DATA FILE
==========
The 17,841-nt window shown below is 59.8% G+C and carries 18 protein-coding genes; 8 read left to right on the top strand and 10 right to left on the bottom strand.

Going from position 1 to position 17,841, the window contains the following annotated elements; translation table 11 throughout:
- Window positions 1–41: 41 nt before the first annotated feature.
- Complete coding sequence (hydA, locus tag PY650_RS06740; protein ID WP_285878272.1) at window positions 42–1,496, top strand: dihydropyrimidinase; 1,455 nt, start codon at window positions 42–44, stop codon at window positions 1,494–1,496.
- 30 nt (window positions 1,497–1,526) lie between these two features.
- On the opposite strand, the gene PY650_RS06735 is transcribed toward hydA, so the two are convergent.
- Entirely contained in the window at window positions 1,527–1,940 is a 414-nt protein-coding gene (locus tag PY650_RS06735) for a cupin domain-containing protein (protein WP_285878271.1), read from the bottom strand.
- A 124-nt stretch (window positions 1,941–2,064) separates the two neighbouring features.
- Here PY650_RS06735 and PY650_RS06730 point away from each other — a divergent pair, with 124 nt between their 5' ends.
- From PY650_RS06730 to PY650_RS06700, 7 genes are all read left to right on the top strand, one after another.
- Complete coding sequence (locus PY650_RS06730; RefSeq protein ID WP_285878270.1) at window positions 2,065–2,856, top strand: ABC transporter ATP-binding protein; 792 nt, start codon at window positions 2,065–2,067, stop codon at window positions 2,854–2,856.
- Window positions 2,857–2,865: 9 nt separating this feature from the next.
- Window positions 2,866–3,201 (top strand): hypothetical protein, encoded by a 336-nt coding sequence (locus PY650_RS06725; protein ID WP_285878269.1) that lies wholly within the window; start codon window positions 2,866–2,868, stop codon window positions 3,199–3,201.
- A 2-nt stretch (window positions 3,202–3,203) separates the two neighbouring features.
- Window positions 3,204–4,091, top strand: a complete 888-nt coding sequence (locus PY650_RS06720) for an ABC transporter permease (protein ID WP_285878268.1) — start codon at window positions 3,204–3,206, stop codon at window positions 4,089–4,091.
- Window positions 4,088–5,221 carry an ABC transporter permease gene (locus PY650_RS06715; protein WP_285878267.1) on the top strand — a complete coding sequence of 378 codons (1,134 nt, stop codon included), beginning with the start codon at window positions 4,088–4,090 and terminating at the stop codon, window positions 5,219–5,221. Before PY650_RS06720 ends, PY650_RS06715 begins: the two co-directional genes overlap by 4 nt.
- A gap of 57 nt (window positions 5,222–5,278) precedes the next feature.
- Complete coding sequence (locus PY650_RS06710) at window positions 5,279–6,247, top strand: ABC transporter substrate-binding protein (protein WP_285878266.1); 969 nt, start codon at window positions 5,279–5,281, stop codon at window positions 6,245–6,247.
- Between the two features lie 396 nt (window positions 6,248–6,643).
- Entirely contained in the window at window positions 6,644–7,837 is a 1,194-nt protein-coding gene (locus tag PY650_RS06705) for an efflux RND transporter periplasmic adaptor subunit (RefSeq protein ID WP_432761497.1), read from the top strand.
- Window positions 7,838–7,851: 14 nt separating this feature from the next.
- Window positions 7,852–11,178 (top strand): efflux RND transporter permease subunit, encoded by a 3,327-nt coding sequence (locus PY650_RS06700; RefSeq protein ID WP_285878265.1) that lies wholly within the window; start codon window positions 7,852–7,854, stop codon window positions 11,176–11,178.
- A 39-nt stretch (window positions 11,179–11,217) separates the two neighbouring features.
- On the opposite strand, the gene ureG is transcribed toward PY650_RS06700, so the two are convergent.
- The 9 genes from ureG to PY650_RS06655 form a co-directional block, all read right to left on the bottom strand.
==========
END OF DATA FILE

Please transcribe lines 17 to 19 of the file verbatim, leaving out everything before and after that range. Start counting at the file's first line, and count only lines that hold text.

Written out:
- A gap of 57 nt (window positions 5,222–5,278) precedes the next feature.
- Complete coding sequence (locus PY650_RS06710) at window positions 5,279–6,247, top strand: ABC transporter substrate-binding protein (protein WP_285878266.1); 969 nt, start codon at window positions 5,279–5,281, stop codon at window positions 6,245–6,247.
- Between the two features lie 396 nt (window positions 6,248–6,643).